Loaded with substance
There is a telling and habitually ignored contradiction in the question based on the faulty assumption that "symbolic choices" are "devoid of substance."
Symbolic choices and acts are loaded with substance, though not necessarily spelled out in wonky policy statements. History is a chronicle of symbolic acts. The one that first comes to mind goes back to 1588 when Queen Elizabeth departed from Buckingham Palace in the Royal carriage to Tilbury to greet the victorious British armada as they docked. She spent hours beforehand, preparing a speech and dressing in a carefully tailored 40-pound breast plate, to appear as brave as those troops she was welcoming. Her speech to the "loving troops" is engraved in English history.
Caesar paid special attention to the drape of his toga before every public appearance. In World War II, most of us knew of FDR's disabilities, and yet he traveled to North Africa to praise those U.S. and British armies who brought the fabled Rommel to his knees. It was a key turning point in the war. Roosevelt also visited air force bases in England. Were those trips devoid of substance?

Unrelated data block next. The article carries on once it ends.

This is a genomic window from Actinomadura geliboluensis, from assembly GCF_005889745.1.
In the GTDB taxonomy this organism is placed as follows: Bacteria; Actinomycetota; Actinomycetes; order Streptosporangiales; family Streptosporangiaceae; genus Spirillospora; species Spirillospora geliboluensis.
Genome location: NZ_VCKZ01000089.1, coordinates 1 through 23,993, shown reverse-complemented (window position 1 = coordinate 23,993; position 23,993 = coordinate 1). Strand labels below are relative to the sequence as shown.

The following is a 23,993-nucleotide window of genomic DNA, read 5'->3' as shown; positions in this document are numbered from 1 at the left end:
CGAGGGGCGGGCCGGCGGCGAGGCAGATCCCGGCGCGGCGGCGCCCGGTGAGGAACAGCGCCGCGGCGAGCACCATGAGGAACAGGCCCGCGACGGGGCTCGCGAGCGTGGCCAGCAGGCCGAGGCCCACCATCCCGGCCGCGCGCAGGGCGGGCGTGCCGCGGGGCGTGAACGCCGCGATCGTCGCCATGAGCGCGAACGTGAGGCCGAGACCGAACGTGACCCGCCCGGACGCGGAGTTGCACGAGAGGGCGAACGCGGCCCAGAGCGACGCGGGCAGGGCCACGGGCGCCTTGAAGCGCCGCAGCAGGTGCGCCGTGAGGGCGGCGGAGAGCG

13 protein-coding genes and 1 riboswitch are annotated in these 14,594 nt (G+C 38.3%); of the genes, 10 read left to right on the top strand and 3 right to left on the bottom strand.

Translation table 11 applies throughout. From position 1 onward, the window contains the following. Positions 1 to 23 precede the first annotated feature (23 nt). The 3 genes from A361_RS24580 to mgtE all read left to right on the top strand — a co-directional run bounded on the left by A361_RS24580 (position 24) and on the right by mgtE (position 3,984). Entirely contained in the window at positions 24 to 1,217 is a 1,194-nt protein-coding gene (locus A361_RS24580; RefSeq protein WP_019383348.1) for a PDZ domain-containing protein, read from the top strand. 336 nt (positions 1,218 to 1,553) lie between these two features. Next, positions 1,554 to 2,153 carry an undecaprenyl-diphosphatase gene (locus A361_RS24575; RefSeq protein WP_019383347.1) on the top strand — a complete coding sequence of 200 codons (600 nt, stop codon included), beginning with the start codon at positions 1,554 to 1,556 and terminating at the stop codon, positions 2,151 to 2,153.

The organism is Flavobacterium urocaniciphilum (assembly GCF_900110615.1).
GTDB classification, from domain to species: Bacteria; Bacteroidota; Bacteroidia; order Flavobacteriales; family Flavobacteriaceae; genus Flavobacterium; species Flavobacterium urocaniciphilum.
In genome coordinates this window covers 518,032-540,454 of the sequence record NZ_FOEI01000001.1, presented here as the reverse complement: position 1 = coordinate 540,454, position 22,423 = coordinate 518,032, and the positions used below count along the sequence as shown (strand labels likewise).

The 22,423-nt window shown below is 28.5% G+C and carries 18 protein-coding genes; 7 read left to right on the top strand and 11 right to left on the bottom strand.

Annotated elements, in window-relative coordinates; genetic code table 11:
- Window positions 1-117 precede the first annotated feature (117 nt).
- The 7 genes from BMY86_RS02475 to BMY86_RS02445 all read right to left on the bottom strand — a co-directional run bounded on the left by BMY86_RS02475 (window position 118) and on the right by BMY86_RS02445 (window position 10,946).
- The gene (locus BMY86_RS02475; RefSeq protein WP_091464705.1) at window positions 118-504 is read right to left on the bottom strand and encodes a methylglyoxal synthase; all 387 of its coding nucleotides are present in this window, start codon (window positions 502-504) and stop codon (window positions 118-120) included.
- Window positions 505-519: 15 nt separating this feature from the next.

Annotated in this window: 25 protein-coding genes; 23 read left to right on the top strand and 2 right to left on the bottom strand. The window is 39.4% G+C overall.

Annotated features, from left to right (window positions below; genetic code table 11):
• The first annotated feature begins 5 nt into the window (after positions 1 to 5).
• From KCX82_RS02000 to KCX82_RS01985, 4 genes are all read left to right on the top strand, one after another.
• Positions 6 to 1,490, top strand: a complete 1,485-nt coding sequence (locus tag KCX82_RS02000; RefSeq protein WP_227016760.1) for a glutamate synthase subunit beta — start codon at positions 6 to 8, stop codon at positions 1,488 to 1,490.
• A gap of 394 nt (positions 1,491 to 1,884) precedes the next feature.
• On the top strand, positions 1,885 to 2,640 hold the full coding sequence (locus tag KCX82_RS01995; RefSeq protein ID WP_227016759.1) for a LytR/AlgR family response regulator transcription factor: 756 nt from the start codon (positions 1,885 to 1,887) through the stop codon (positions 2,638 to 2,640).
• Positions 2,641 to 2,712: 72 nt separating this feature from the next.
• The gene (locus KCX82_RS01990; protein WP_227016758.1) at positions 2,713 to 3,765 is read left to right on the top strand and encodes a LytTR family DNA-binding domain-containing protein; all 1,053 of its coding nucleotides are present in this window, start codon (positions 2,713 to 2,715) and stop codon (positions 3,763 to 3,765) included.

Is it meaningless that the guest of honor at President Obama's first State Dinner is the Prime Minister of India, given our recently strained relationship? Did Obama's speech in Cairo make any difference? Might it have led to the continuing instability in Iran's ruling class? Was Reagan's 1983 remarkable speech in Lebanon after the massacre of hundreds of Marines without substance?
I'm sure there are any number of vacuous ceremonial tchotkes that mean nothing and are "bridges to nowhere." Had President Bush shown up at Katrina the day it hit rather than "a few days later," would his sudden drop in approval ratings -- perhaps a turning point in his presidency -- have occurred? Did his "symbolic choice" lack substance? I leave our readers with those questions.
Posted by: G2A2K | November 30, 2009 4:04 PM
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